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I’m Sorry, Mr. President
A VETERAN JOURNALIST reflects on how public discourse has been tarnished by the press’s relentless war against Presidents—including his own biggest offense
December 1996 | Volume 47, Issue 8
Vive la France! He did what he had to do, and if he hadn’t, the French would still be chasing one another through village streets over things that happened more than fifty years ago. Ford did what he had to do too. “Close the book on Watergate” were the words he used in a taped television announcement on September 8, 1974, a Sunday, his thirtieth day as President. He was playing golf when the television networks ran the tape. He took a tremendous political hit. Not only did his approval ratings drop, but he lost the 1976 election because of his actions and words on that day.
He also ended, almost violently, a thirty-day honeymoon with the press. Mel Elfin, the Washington bureau chief of Newsweek , later said: “I stood on my balcony and watched that chopper taking Nixon away after he resigned, and it was like I was coming out of Buchenwald. In that mood even a thirty-five-cent hamburger tastes like steak.”
We had suddenly dared to trust—and felt betrayed again. Ford’s press secretary, Jerald terHorst, who had been a columnist for the Detroit News , quit when the pardon was announced. A newspaperman for more than twenty-five years and a press secretary for only thirty days, terHorst could not break the habits of a lifetime. None of us could, and one consequence was a lost opportunity to break a long and continuing cycle of press-politician hostility.
Ford had the guts to take the hit. I, for one, did not have the sense to calm down and get beyond the obvious and into what he might have been thinking. That was part of what was on my mind as I talked with Tom Snyder twenty-one years later.
I do not mean to say that President Ford was an innocent. When he was confirmed by Congress as Vice President, in December 1973—replacing Spiro Agnew, who had turned out to be a crook—he was asked about a pardon for Nixon and answered, “I do not think the public would stand for it.” He reiterated that sentiment, through the White House press office, on his first day as President, August 9, 1974.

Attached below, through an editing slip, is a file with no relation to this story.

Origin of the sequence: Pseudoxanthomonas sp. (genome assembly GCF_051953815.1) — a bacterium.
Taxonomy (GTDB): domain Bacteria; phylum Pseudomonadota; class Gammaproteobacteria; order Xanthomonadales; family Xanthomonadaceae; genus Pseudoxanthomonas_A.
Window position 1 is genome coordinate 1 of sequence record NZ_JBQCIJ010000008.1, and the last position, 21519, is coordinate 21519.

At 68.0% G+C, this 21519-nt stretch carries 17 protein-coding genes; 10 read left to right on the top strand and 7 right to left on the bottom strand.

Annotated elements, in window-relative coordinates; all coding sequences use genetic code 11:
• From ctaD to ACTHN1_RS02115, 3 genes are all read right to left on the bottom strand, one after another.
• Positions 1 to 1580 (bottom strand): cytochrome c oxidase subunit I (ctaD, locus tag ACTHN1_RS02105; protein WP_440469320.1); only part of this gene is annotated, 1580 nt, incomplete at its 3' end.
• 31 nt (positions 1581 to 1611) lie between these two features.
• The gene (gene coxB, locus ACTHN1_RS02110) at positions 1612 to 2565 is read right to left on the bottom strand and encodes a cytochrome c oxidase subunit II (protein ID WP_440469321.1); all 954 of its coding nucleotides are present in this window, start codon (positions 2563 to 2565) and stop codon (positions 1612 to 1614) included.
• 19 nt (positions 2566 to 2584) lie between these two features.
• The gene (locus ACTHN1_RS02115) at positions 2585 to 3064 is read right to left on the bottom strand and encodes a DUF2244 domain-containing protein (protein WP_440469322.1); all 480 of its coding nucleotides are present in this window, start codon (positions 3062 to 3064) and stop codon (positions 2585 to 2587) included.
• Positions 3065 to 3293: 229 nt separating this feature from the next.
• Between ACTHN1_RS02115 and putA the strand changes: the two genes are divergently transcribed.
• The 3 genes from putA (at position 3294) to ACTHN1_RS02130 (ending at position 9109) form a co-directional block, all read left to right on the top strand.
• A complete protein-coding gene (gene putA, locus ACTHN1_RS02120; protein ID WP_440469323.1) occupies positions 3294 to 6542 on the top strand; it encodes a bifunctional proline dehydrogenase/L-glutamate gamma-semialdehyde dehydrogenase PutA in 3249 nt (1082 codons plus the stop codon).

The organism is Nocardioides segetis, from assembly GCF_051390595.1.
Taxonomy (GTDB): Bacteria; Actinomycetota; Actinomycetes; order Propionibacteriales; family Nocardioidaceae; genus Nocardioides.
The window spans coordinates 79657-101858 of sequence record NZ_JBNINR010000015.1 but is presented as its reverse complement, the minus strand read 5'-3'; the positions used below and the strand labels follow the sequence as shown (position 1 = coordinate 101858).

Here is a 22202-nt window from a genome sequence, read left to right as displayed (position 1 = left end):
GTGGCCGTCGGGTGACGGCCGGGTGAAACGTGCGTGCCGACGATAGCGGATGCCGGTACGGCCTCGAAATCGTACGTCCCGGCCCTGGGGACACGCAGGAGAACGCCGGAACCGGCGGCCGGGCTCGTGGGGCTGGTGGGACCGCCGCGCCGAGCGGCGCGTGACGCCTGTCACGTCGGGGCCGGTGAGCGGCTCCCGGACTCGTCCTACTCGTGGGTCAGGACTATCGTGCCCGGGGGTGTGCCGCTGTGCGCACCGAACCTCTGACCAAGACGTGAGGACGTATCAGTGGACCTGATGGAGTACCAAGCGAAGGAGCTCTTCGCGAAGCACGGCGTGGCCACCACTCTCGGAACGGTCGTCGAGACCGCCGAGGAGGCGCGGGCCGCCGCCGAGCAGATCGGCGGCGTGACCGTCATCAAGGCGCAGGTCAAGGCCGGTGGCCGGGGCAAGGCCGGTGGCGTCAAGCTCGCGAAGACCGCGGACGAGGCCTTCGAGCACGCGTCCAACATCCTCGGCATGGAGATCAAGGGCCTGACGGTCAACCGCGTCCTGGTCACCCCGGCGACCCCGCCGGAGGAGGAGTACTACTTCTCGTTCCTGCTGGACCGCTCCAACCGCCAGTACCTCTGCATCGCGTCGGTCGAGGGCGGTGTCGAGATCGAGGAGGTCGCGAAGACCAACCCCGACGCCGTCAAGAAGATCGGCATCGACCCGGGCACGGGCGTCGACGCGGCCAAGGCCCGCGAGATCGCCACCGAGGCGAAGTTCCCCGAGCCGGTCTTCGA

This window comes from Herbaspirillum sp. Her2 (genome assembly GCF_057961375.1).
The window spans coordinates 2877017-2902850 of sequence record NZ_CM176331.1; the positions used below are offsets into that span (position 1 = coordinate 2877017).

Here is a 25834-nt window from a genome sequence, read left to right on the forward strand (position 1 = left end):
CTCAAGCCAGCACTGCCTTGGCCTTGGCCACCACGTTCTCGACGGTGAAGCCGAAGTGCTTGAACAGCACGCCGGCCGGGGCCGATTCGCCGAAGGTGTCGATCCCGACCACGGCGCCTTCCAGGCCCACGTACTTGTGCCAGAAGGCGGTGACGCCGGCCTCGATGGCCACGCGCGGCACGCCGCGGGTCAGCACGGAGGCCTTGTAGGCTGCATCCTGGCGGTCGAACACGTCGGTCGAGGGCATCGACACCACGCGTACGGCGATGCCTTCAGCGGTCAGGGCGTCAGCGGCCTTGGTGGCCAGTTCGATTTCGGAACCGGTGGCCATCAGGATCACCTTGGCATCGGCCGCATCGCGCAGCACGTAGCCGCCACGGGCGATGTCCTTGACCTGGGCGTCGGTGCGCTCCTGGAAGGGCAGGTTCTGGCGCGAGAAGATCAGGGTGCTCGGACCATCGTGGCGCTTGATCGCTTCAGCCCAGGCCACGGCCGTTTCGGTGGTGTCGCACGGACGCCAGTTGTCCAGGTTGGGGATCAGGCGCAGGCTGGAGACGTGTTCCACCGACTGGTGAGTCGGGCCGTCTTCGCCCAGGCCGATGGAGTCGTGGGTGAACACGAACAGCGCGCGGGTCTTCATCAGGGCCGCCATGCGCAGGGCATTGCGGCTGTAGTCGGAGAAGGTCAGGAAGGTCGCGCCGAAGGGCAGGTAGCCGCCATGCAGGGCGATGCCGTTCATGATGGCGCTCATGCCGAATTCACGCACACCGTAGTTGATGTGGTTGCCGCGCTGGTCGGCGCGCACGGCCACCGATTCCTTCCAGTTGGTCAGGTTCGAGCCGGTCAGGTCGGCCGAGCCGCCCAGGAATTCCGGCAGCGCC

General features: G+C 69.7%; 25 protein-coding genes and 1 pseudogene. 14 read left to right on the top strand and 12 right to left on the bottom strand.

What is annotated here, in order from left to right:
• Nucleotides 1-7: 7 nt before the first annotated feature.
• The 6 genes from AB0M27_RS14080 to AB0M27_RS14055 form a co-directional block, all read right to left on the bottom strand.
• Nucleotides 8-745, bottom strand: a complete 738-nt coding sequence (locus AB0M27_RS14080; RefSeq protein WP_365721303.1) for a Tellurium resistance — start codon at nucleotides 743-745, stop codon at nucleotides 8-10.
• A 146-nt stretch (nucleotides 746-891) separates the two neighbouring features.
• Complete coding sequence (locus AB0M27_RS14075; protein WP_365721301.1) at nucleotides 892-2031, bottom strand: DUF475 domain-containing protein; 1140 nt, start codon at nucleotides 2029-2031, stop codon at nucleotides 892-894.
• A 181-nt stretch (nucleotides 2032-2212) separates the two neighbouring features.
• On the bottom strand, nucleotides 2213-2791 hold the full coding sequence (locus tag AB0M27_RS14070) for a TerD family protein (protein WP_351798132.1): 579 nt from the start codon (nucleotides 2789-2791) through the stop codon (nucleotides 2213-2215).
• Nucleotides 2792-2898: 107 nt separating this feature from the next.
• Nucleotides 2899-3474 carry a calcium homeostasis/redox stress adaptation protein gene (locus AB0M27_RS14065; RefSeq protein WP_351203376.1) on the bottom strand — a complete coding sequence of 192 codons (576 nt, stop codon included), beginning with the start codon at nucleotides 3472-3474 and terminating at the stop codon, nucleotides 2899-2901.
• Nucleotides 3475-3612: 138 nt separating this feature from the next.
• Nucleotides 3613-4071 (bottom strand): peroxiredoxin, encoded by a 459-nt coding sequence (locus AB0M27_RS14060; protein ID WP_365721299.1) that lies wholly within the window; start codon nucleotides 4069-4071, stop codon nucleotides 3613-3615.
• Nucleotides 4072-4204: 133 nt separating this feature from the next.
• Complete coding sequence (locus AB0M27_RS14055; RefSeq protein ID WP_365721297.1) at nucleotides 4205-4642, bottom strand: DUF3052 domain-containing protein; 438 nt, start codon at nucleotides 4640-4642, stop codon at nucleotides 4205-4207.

I have been troubled not only by my shortsightedness but also by the impact of my own reportage in those days, its impact not on one President but on political journalism or the political dialogue of the country. I don’t want to exaggerate. A Ford, Not a Lincoln was no world-changing book. It was well reviewed and hung around the middle of bestseller lists for a few weeks, especially in Washington. Actually, my memory of impact relates more to a New York magazine article that included part of the book. The cover was a faked photo of Bozo the Clown in the Oval Office; the headline was LADIES AND GENTLEMEN, THE PRESIDENT OF THE UNITED STATES .
I also remember something very important about the book’s promotion tour in the fall of 1975. I did a lot of radio call-in shows around the country, which were mostly late-night affairs in those days. I was stunned by the hatred of Washington I heard and by repeated conspiracy theories I considered wacko. It was nothing compared with what goes on around the clock and around the dial today, but coming back home then, I thought and wrote that Ford was probably finished because he was seen as a Washington candidate. I said then that the men to watch were the anti-Washington candidates, Jimmy Carter of Georgia and Ronald Reagan of California.
Frightening was a word that had appeared again in the reviews of A Ford, Not a Lincoln. Newsweek said: “Frightening and provocative in its demystification of a President.” In England the Sunday Express said, “A totally amusing and frightening read.” The Times of London added: “Not the kind of book you could imagine a British political correspondent writing about Harold Wilson.”
Those words have a different meaning to me now than they did then. Were they and the book part of the buildup to acid-in-your-face “character” politics?